FOLLOWING MONEY IN 2016 PRESIDENTIAL POLITICS

Monday, June 22, 2015

Arizona Redistricting Case Makes It To Supreme Court's Final "Significant Seven"

Arizona's important independent redistricting case is now one of the final "Significant Seven" opinions left for the U.S. Supreme Court to hand down in this 2014-15 season.

The nine Justices finish deciding cases from the October term by the end of June (or, occasionally, the beginning of July), and some of the most difficult and significant cases end up being the last ones left.  This year, the Arizona Legislature v. Arizona Independent Redistricting Commission still remains, along with the ACA ("Obamacare") subsidies, same sex marriage, and four other cases.

Former Supreme Court clerks have noted that opinions are often getting proofread, circulated, changed, etc. on difficult cases until shortly before being announced.  ar

The Supreme Court does not announce in advance which opinions they are releasing on any given day, and word never seems to leak out.  And, because they do not allow live broadcasts from their court, this leaves interested parties anxiously watching sites like SCOTUSblog and news sources for word.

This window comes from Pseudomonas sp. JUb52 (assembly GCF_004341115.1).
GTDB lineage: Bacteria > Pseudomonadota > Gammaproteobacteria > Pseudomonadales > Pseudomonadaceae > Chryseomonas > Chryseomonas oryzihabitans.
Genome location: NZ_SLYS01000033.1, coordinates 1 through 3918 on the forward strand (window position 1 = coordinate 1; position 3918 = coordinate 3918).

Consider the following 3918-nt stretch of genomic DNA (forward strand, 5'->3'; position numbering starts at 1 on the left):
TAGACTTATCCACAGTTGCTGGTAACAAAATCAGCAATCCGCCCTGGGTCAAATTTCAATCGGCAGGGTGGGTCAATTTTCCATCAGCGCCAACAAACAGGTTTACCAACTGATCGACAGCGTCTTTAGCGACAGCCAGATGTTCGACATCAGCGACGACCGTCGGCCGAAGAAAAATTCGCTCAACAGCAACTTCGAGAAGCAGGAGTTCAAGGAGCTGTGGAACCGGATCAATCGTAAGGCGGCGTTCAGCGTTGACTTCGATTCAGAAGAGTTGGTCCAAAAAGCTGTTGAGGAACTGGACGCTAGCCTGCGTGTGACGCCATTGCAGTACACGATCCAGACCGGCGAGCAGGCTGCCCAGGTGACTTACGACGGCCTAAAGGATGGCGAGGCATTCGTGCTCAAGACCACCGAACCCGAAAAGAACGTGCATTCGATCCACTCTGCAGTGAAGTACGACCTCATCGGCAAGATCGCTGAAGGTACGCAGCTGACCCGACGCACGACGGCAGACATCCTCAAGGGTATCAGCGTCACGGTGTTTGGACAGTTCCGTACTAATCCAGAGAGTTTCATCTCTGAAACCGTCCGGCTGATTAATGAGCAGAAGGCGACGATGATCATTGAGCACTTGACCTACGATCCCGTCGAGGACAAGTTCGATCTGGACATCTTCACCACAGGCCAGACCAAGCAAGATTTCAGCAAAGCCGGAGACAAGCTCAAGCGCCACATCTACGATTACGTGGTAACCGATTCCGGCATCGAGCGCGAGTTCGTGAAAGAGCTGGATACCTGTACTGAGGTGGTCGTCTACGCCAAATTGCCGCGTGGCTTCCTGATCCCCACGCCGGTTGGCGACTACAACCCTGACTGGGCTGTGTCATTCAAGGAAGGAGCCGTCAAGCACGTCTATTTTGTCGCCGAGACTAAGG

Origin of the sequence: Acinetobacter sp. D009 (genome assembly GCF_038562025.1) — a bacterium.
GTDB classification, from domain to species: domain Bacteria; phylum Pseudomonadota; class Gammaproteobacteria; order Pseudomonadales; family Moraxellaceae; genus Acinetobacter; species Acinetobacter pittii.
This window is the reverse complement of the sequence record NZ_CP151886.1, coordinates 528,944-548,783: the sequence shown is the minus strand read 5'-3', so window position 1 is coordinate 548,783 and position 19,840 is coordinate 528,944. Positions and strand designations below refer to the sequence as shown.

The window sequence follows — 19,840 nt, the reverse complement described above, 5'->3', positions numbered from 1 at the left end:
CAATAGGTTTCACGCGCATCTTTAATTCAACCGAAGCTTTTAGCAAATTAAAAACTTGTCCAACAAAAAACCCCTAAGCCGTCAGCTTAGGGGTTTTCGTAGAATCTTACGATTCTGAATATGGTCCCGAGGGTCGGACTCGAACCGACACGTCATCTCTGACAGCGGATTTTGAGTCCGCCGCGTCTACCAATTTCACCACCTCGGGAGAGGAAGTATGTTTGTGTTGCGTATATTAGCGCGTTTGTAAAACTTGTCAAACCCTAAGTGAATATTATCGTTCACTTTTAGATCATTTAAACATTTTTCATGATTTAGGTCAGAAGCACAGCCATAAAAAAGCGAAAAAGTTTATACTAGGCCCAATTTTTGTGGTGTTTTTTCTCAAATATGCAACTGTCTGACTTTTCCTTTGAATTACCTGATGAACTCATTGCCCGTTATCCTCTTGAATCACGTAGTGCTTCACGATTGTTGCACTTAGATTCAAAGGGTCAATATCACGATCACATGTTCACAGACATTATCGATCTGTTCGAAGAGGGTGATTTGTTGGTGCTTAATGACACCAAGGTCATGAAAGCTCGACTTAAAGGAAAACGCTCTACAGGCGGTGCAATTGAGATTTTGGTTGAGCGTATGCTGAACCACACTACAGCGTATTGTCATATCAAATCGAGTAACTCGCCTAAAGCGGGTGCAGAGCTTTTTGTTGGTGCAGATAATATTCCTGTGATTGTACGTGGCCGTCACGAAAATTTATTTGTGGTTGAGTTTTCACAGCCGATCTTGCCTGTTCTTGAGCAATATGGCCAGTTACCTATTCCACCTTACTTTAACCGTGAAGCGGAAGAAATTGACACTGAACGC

The Justice who authors the majority opinion has the opportunity to make a statement and/or read from the opinion. (Dissenting justices can then do likewise.) The Court did announce that they are adding another day of releasing opinions, this coming Thursday. (Next Monday will be a regularly-scheduled opportunity to hand down rulings.)

The Arizona redistricting case was one of the final argued.  Former U.S. Solicitors General Paul Clement and Seth Waxman presented the case to the Supreme Court for the Arizona Legislature and Arizona Independent Redistricting Commission, respectively.

As noted on Arizona's Politics, the latter represented the AIRC pro bono, saving Arizona taxpayers a few hundred thousand dollars.  Even so, this one case alone has cost more than $850,000, and the state has footed more than $3.65M in outside legal bills for the attacks on the AIRC and the redistricting maps that it approved.


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